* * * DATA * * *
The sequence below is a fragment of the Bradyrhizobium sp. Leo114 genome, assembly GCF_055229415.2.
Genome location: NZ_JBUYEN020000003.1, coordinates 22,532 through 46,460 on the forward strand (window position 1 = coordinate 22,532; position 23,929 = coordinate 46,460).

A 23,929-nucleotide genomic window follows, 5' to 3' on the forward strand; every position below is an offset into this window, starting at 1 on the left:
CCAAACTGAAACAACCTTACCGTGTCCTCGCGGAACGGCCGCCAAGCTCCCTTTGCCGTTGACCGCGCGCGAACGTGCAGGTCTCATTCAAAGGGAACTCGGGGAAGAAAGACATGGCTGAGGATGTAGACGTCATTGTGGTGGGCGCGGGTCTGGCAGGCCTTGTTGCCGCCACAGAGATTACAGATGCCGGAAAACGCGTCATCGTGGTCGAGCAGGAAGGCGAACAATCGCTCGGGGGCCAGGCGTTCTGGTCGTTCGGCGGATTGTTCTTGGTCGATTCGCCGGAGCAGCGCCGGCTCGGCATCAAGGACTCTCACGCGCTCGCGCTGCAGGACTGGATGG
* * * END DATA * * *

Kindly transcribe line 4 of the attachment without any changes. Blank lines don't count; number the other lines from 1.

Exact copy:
CCAAACTGAAACAACCTTACCGTGTCCTCGCGGAACGGCCGCCAAGCTCCCTTTGCCGTTGACCGCGCGCGAACGTGCAGGTCTCATTCAAAGGGAACTCGGGGAAGAAAGACATGGCTGAGGATGTAGACGTCATTGTGGTGGGCGCGGGTCTGGCAGGCCTTGTTGCCGCCACAGAGATTACAGATGCCGGAAAACGCGTCATCGTGGTCGAGCAGGAAGGCGAACAATCGCTCGGGGGCCAGGCGTTCTGGTCGTTCGGCGGATTGTTCTTGGTCGATTCGCCGGAGCAGCGCCGGCTCGGCATCAAGGACTCTCACGCGCTCGCGCTGCAGGACTGGATGG